Republicans and Democrats will each select five Luzerne County Council nominees on May 16

By Jennifer Learn-Andes - jandes@timesleader.com | May 6th, 2017 9:01 am

Luzerne County voters will select five county council members this year.

The winners will start serving on the 11-member body in January, when the county’s customized home rule government structure begins its seventh year.

The May 16 primary is the first step in the selection process. Democrats will pick five of nine candidates seeking the party’s nomination. There is no primary contest on the Republican side because only five are running.

The selection opens up to all voters in the Nov. 7 general, when they are free to choose five contenders from any political party. Independent and third-party candidates also may enter the race after the primary.

Some background on the Democrats seeking the seat, based on their submissions and/or statements made during a recent candidate forum:

Anthony Bartoli, 24, of Laflin, is a manager at Enterprise Rent-a-Car and volunteers with Zebra Communications, the student-run public relations agency at Wilkes University.

A graduate of Coughlin High School in Wilkes-Barre, he has a bachelor’s degree in communication studies from Wilkes.

Bartoli expressed concern with the economic and social state of the county and said he supports conservative spending and treating everyone with “respect, dignity and equality.” Keeping college graduates here is a goal he wants to tackle by pushing for more downtown revitalization, biking/hiking trails and recreational opportunities on and along the Susquehanna River, he said.

“I love this county, the place we all call home,” he said. “I’ve always had an innate need to help people and be there for people.”

Wendy Cominsky, 45, of Dallas Township, owns and operates Au Salon in Dallas and previously owned Country Scissors from 1995 to 2002.

Cominsky said she grasped the importance of communication working as a stylist for 27 years, understands the difference between wants and needs as the mother of a 15-year-old daughter and has proven financial responsibility as a small business owner for 12 years.

She said she also acted with integrity during years of volunteering as an activist to protect the environment and property values and improve child safety and education.

“I think all these lessons have prepared me to be a beneficial member of county council,” she said, listing crime reduction, increased rehabilitation for prison inmates and county debt reduction among her goals.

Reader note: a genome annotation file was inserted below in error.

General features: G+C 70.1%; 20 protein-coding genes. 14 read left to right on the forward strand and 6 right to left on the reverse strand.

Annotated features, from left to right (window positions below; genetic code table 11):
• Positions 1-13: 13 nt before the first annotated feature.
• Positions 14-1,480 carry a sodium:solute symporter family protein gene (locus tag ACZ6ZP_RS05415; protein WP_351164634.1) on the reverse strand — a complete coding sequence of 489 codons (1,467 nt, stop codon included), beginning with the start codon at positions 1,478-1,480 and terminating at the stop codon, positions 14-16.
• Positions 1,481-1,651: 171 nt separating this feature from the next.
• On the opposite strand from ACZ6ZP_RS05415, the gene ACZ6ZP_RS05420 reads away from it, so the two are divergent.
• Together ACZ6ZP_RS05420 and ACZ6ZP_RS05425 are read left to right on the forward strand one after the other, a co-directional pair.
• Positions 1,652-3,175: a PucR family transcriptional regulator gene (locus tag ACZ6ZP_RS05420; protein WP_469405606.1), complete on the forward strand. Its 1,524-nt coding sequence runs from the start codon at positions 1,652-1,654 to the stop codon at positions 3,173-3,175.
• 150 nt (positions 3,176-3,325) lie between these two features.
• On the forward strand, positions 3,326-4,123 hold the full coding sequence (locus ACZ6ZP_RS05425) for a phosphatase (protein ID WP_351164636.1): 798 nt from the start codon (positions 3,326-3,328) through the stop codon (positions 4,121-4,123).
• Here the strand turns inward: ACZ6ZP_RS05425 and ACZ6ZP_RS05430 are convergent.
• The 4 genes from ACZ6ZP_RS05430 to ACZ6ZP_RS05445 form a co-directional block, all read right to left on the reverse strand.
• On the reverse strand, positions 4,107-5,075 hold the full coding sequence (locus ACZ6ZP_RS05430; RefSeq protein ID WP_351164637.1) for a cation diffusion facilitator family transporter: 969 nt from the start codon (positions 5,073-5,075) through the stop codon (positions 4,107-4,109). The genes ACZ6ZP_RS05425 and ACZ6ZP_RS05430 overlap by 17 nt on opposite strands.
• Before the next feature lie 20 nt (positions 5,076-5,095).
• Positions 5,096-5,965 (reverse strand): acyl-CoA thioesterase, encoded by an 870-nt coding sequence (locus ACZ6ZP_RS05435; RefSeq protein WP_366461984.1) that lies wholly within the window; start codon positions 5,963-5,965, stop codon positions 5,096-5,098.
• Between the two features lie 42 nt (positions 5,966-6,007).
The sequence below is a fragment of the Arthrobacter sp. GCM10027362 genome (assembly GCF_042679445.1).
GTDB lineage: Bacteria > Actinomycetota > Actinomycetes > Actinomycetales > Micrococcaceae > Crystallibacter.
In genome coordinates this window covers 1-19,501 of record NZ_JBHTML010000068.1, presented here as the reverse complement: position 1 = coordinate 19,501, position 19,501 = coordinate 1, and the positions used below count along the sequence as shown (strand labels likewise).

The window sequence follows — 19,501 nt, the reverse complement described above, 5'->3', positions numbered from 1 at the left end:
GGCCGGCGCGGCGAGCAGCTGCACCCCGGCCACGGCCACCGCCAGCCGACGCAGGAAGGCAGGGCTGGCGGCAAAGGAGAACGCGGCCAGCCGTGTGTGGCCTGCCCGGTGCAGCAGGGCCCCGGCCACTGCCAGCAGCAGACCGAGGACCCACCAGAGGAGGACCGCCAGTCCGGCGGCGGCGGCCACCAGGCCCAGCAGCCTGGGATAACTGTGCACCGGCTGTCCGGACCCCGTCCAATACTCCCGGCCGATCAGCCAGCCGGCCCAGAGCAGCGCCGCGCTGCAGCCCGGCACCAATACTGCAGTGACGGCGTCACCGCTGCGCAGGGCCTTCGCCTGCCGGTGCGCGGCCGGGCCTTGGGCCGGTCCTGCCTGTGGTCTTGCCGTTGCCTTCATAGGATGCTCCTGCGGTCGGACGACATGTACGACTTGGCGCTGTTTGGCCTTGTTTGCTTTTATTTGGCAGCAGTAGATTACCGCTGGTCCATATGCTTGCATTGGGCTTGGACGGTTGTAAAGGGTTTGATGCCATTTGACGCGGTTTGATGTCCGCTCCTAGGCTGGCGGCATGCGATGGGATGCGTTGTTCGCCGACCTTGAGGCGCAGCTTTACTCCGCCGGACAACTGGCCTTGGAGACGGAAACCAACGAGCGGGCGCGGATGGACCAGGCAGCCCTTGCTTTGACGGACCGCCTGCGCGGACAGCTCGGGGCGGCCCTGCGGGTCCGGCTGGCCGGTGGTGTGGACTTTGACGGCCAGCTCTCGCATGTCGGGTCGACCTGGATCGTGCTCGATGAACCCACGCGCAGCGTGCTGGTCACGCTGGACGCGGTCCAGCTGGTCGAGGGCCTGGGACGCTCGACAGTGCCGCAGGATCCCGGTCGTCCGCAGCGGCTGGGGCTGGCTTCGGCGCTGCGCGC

John Gadomski, 63, of Wyoming, has worked as a carpenter, foreman and superintendent for more than 44 years.

A 1971 Wyoming Area High School graduate, Gadomski attended union apprenticeship carpenter training and studied at Penn State University.

He currently serves as council representative for the Keystone Mountain Lakes Regional Council of Carpenters and vice president of Carpenters Local 445 NEPA. He also served as trustee on the health and welfare, pension, and savings and annuity funds for the carpenters’ union.

Gadomski said he makes many decisions involving union members in these posts and can apply that experience to county council. His goals include restoring county financial stability and boosting the tax base by attracting new business and industry to the area.

He also wants to encourage council members to “come together” for a common cause.

“It took us years to get in this hole and will take years to get out of it,” he said.

Philip Gianfarcaro, 65, of Pittston, has owned and operated two businesses, Bottom of the Ninth Sports Cards in Duryea and currently Phil’s Clip Joint in Pittston for the last 15 years.

A 1970 Pittston High School graduate, Gianfarcaro served in the Army Reserves for eight years and worked for the Pennsylvania Turnpike Commission for 33 years.

A Pittston Democratic committee member for 12 years and currently the party’s city chairman, Gianfarcaro also helped run the Third District Democratic Committee and has been serving on the county party organization’s executive board for eight years.

Gianfarcaro said he will try to streamline spending and identify new revenue to balance the county budget and avoid tax hikes. He also said he will abide by the spirit of the home rule charter.

“I will be a voice for county residents,” he said. “It’s time to give back to Luzerne County residents.”

Linda McClosky Houck, 58, of Kingston, teaches at Wyoming Valley West’s Dana Elementary Center and has served on county council since home rule’s 2012 implementation, currently in her third year as council chair and previously acting as vice chair for two years.

A graduate of Wyoming Valley West High School and Ithaca College, she has master’s degrees from Misericordia University and King’s College. She also has been the organist, choir director and worship director at Holy Family Parish in Luzerne for more than 45 years, serves as the parish business manager and is a member of the Parish Pastoral Council and Activities Committee.